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From Leo Simons <m...@leosimons.com>
Subject Non-final materials in final ASF materials (was: Re: ActiveMQ and ServiceMix reports)
Date Fri, 17 Mar 2006 17:02:02 GMT
On Thu, Mar 16, 2006 at 12:10:50PM +0000, James Strachan wrote:
> On 3/16/06, Davanum Srinivas <davanum@gmail.com> wrote:
> So we could include the incubating ActiveMQ code inside an actual production
> Geronimo release - provided the ActiveMQ jars keep (their current name) of
> incubator-activemq.jar? If so thats great, we can start integrating the
> Apache ActiveMQ code into Geronimo ASAP - yay!

I don't think the incubator is supposed to be telling the geronimo PMC what it
can and cannot put into its releases. I think the incubator is supposed to be
talking about the releases of incubating projects (like indeed, ActiveMQ) only.

Now, without my incubator PMC hat on (but as a user of and contributor to ASF
software and part of its community) I think it totally sucks ass if production
releases contain non-production stuff, unless it is *very* clear which parts
are non-production stuff, they are not "enabled" or "run" by default, and all
the appropriate warning signs (*use this at your own risk*) are added (Re:
experimental modules in HTTPD, or experimental modules in the linux kernel).

Your quote above (for people reading along: this is probably out of context at
least a little, go read the entire thread) scares me a whole lot since it seems
to mean you don't necessarily think the same way.

If I had an infrastructure hat on (currently mostly inactive there) I would
have absolutely no problem pulling a release from ASF hardware if, when opening
it up, I saw such a common sense rule not being followed. I know I've been
tempted to do that several times (most of the big ASF projects I know mess
this up, in particular when maven was brand-new projects would ship software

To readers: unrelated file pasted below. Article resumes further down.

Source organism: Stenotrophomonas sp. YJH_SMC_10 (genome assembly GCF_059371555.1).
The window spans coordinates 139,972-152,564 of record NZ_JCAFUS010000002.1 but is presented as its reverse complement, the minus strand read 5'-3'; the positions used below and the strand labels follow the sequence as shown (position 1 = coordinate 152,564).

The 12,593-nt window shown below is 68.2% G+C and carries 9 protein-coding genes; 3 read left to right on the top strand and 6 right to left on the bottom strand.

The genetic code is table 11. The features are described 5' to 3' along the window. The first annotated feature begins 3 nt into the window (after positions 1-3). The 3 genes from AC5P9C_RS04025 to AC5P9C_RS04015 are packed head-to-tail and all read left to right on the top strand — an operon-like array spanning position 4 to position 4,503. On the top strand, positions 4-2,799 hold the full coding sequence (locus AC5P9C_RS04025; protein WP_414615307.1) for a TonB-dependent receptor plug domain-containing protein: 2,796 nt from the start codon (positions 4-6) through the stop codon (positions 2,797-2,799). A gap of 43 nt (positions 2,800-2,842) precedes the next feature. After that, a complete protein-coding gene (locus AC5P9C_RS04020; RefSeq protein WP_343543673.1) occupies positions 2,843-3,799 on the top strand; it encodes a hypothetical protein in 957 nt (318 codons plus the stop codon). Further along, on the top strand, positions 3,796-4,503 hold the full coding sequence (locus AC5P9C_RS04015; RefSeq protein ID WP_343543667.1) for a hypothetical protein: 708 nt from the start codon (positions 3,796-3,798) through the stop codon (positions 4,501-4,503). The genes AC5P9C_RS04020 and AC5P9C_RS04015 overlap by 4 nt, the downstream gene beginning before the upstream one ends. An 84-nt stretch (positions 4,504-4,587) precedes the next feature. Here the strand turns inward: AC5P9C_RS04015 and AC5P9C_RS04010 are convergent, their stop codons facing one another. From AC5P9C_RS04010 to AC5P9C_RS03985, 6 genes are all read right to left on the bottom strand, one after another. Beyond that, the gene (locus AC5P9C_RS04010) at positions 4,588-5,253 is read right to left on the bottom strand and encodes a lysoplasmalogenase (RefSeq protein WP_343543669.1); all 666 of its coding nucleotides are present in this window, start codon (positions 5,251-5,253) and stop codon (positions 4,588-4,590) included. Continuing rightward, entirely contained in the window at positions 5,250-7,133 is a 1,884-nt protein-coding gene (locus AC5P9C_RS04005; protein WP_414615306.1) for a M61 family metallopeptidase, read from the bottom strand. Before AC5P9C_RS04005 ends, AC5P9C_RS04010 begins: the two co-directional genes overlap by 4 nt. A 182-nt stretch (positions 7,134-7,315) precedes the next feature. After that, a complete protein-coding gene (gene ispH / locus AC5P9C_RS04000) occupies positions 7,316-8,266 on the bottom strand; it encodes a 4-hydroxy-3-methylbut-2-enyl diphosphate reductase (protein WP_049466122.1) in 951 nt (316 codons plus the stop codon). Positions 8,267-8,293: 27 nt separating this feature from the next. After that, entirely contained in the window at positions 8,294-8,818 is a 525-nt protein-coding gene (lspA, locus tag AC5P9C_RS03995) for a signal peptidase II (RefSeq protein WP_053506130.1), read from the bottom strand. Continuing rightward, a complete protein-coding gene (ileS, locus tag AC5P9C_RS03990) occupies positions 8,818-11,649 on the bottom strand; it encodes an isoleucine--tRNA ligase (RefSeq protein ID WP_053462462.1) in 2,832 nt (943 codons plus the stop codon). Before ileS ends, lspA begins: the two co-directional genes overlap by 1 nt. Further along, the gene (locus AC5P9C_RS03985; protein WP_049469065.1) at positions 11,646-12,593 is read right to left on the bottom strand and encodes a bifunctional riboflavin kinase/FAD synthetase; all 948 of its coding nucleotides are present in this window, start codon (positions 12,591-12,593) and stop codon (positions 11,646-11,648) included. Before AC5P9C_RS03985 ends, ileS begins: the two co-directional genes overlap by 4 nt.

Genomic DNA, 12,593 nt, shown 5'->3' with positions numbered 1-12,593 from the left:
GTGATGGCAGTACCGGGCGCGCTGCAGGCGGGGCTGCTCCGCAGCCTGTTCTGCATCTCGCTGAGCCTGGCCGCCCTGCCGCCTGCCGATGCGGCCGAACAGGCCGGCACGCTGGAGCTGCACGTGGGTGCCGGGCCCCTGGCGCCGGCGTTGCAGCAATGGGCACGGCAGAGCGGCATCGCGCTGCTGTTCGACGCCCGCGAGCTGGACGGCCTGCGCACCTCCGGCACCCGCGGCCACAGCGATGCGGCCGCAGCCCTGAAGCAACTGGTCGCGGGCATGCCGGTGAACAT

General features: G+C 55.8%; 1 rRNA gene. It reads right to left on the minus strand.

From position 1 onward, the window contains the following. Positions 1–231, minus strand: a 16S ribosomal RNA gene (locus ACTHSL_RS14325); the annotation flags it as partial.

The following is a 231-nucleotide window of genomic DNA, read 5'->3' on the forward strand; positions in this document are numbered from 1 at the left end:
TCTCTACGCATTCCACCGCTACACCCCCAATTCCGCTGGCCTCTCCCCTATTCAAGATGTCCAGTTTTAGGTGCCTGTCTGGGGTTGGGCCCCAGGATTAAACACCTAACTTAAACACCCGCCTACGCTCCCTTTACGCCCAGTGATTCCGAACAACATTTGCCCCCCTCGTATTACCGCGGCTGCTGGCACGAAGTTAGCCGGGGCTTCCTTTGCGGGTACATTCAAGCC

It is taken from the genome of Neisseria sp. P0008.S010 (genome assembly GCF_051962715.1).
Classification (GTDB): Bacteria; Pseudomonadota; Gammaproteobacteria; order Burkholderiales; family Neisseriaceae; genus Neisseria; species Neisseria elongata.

that had SNAPSHOT dependencies...you know, shit happens), but I don't think I
ever did.

In the case of incubating projects, it may sometimes also be the case that IP
vetting is not (properly) done yet, and that is stuff you really shouldn't ship
at all (I don't know about ActiveMQ, I suspect it is all fine IP-rights-wise
since it has been open source for so long). But validating the IP is all in
order for a release is not something the incubator PMC is responsible for when
it comes to software not under its review, that is something the PMC publishing
the release is responsible for.

> One more question then... ActiveMQ 4.0 is long overdue - I get asked when
> its gonna be released everyday by someone somewhere :). We were originally
> hoping to release it last year when most of the development was done but
> then the incubation process started and we've been treading water a little
> waiting until we thought we could actually ship some release candidates then
> the full 4.0 GA. (Which is why there's not been as much developer discussion
> as last year; we've mostly been in bug fix mode for months waiting until we
> can release 4.0).
> 
> Up to now I'd thought we could only do a 4.0 release after leaving the
> incubator. I remember last time I looked the incubator policy talked in
> terms that podlings could only do "milestone" releases. Though I just reread
> the policy document
> http://incubator.apache.org/incubation/Incubation_Policy.html
> 
> and it doesn't seem to even mention that world any more.  So I guess that
> means we could go ahead and start trying to do the 4.0-RC-* releases and try
> get the full 4.0 release out - provided the Incubator PMC approves the
> release and we release the code as "incubator-activemq" with all the
> necessary disclaimers to avoid any confusion & to ensure users are aware the
> code is still in the incubator.
> 
> Is this correct or have I got the wrong end of the stick again? :)

The real answer to that is not about the policy, its about why it is there and
what it tries to accomplish.

I don't know the policy details, but as a general rule, we (as in the incubator,
the geronimo PMC, the apache community, all the other communities, the ASF as
a legal institute) should be actively discouraging users (eg the people that
ask you about those releases and don't know what "incubation" means nor how to
get stuff from our SVN) from /using/ software that is in the incubator.

The policy is (supposed to be) a codification of that general rule. Using keywords
such as "alpha", "beta", "milestone", "release candidate" and the like is another
way that we tend to use to accomplish the same thing -- get people to test drive
our stuff but only deploy in production at their own risk.

At least IMNSHO.

Without knowing much about it, I suspect that in the ActiveMQ case, there should
be a bunch of release candidates ASAP (from the incubator following those
processes) and then the "final" release should not be released from the incubator,
since otherwise you don't reach the goal of not having end users using incubated
stuff in production.

LSD

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